The questions above seem simple enough, but employees may still feel pressured. After all, by typing out their "on the job flaws" it feels like they’re telling on themselves. If you’re worried about that, you can use the same approach and structure, but make it anonymous. Program a portion of your existing online training program and arm it with survey pop-ups. It can prompt employees to leave feedback that will be used to develop future online training courses.

In the LMS you can get more specific, because it’s anonymous. Ask if there’s anything they dislike about their current online training course or about offline office training. You could find out what their preferred mode of learning is, and what their ideal online training course looks like. What do they want to see and what would they rather do without? You could even ask them to review competitor online training courses, to see what works and what doesn’t.

5. Evaluate LMS metrics

LMS metrics offer amazing insight into employee training expectations based on engagement and past performance. For example, very few employees are accessing the health and safety simulation or are clicking away before completion. This may indicate that the activity falls short of their expectations and doesn’t address their needs or skill gaps. You can also compile survey and questionnaire data in your LMS to transform them into visualizations. Such as charts and graphs that allow you to identify weak points in your online training strategy.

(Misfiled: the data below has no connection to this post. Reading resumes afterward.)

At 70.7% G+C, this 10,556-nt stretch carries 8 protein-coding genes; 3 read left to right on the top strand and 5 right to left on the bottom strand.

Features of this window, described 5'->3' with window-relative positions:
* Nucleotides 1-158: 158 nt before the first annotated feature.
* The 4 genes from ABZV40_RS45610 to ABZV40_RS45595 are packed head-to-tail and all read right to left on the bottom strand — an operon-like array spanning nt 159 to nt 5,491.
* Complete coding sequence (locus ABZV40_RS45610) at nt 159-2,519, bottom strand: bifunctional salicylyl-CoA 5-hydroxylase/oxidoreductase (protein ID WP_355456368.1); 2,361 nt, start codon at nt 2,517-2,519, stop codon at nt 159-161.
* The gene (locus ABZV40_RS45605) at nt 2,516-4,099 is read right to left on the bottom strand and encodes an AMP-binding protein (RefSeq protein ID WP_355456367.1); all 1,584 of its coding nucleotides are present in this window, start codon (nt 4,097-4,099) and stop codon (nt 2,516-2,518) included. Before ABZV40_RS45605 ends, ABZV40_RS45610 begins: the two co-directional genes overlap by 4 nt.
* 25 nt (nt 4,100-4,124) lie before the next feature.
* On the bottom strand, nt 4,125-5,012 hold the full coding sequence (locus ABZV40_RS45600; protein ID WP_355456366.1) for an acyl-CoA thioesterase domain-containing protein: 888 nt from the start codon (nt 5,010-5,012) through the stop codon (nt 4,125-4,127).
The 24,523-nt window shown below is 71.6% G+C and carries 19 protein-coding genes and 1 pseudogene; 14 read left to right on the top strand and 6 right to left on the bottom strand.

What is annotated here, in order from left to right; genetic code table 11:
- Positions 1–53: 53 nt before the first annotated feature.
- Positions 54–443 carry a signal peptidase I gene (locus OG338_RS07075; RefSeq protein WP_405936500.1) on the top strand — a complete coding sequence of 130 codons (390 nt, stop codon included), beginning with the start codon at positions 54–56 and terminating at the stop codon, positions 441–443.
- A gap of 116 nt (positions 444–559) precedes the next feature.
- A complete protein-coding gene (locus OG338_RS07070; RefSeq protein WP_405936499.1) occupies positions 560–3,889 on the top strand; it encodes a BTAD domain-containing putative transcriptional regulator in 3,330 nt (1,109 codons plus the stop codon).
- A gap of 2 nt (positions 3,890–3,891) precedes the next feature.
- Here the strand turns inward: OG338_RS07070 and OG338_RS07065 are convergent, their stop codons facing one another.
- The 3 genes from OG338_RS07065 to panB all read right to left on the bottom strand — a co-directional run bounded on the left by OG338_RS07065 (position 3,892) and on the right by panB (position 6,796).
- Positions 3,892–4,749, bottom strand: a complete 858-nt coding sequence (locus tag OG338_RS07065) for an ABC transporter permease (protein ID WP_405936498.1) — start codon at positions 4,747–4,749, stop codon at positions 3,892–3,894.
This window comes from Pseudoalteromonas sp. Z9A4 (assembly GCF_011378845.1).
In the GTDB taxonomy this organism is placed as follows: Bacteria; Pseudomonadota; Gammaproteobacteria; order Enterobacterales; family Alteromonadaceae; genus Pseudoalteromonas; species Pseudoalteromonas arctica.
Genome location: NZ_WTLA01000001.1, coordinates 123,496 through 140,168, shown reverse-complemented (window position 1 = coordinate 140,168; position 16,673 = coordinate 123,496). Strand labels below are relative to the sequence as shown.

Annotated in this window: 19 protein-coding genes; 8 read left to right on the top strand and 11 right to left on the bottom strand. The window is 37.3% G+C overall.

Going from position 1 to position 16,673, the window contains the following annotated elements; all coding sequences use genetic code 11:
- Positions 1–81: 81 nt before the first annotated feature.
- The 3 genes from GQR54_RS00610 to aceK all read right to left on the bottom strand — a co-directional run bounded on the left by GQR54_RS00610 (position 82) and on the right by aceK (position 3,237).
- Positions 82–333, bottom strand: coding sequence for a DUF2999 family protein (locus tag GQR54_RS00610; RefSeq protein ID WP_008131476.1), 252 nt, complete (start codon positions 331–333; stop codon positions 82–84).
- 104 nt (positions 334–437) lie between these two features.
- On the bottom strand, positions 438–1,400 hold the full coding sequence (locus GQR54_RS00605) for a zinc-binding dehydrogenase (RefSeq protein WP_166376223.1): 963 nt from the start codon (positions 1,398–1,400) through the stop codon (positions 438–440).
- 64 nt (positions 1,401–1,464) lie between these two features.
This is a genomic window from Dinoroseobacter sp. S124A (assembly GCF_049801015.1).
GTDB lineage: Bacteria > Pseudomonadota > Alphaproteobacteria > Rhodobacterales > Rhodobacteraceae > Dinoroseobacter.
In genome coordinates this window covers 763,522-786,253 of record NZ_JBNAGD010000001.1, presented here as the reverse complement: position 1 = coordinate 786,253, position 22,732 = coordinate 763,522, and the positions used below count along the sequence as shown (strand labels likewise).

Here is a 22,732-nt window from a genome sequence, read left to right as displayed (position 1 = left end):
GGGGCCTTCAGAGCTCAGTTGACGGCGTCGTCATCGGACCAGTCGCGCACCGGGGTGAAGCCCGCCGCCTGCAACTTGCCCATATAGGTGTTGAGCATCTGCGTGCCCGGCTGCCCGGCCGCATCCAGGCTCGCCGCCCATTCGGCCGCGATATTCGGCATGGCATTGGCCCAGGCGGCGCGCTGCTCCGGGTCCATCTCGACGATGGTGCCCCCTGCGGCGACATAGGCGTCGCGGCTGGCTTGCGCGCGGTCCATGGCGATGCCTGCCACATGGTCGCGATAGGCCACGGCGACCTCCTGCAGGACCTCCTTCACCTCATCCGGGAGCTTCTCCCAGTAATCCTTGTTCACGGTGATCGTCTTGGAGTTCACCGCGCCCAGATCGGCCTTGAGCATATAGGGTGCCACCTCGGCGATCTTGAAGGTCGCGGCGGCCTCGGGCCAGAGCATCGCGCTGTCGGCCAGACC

Market research makes a world of difference, even if the market is your own staff. By knowing employee training expectations, you’re better able to offer them what they need. This makes your online training course a better investment all around. Question your team about their broad online training objectives and what they want out of any online training course. Go over previous  courses they’ve studied and run surveys, either via corporate email or anonymously on the company LMS. The data you gather will vastly enhance eLearning course design and L&D effectiveness.

Another great way to surpass employee expectations is to host live events and team meetings that bring everyone together. Fortunately, you can find the best web conferencing system in our exclusive online directory.